Tuesday, February 28, 2017

Sharing is Caring

My grandparents had 13 children, but of those children a pair of twins died when they were still babies. 11 children was quite a crowd to reckon with even during my grandparents' era. So you can imagine the number of cousins that I have right now. In fact, I'm embarrassed to confess that I don't even know how many cousins I have; all I can say for certain is that there are many! What's more, if I were to walk the street and one of my cousins is in the crowd, I doubt that I would be able to single him out.

We are not all living in KK, so we rarely meet each other, except for only some of us. However, we have a family chat group on Whatsapp, although not all of my cousins are in that group. Every now and then we'd share information through that chat, such as when So-and-So is getting married, or So-and-So is sick and has been hospitalized. My brother, Dennis, is also in that chat group, and he is one of the most active guy—if not the most active one in posting stuff.

Dennis is quite a gullible chap, you see, and he has tons of what I'd call "rubbish" to share, and almost every morning he starts his routine by dumping at least 10 or 20 of the so-called rubbish in the chat group. They may range from mere jokes (which is perhaps not too bad), to "scientific studies" about how eating chicken wings can cause cancer, to unverified information about people, that So-and-So has done this and that. I can only assume that he receives all these things from other people, which he'd promptly forward to our chat group. And I'd be there to remind him not to be gullible; that there is a real need to do background checks on the truth of the stuff he's sharing with other people. But as I said, he's gullible by nature, and very easily fall prey to this sort of things. So despite my frequent reminders, he is still being gullible, although this recently, I'm beginning to see a little improvement. There is hope after all.

Then this morning, I read with interest the story of an Indian man with a Chinese name in The Star. He is a victim of a lie that someone told to someone, which was subsequently shared, and has since gone viral on social media.

The truth is that there are many, many gullible people like Dennis out there. They very easily fall prey to rumours. Whenever they receive any news or statements, even from unreliable sources, there is almost like a reflex reaction to quickly forward or share with friends without checking the truth or accuracy of the things that they're sharing. News that we find on the net can come from many places. They can come from genuine scientific research and reliable sources. But they can also come from that weirdo having nothing better to do with his useless life, composing the rubbish from the basement of his parents' house.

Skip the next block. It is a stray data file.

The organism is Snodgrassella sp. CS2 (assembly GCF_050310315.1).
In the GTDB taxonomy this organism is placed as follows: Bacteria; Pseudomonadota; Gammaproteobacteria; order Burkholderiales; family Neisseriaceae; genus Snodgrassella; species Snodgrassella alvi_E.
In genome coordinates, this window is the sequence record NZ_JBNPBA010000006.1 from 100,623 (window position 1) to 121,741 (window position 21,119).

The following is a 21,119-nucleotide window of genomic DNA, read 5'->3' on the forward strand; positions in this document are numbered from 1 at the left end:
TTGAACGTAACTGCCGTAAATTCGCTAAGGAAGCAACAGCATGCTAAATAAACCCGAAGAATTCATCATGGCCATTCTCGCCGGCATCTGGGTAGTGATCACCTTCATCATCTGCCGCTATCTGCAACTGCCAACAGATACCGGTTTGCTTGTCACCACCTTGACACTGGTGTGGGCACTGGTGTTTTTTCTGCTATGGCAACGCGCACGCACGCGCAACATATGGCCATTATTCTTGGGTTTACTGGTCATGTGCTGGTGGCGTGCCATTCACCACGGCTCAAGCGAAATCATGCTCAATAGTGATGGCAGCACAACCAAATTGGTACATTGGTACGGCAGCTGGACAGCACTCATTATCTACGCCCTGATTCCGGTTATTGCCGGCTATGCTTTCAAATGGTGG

The gullible people who fall prey to the weirdos can't tell the difference between the genuine articles and hoaxes. When questioned, I've noticed that one of the most popular justifications is that "Sharing is Caring". That seems like a foolproof defense. 

That's human nature—when they see something only from their own point of view, they tend to think that it's OK to share information with other people, whether that information is true or not. They do that even if they are not fully convinced that that information is genuine. But they share that information anyway, just to warn others of the possibility that it may be true. "Just as a precaution," they'd say. It's not until they themselves become the subjects of malicious lies that can harm their reputation that they'd believe spreading lies is harmful. It's only harmful if they feel the pain, but not when other people feel the pain.

No comments: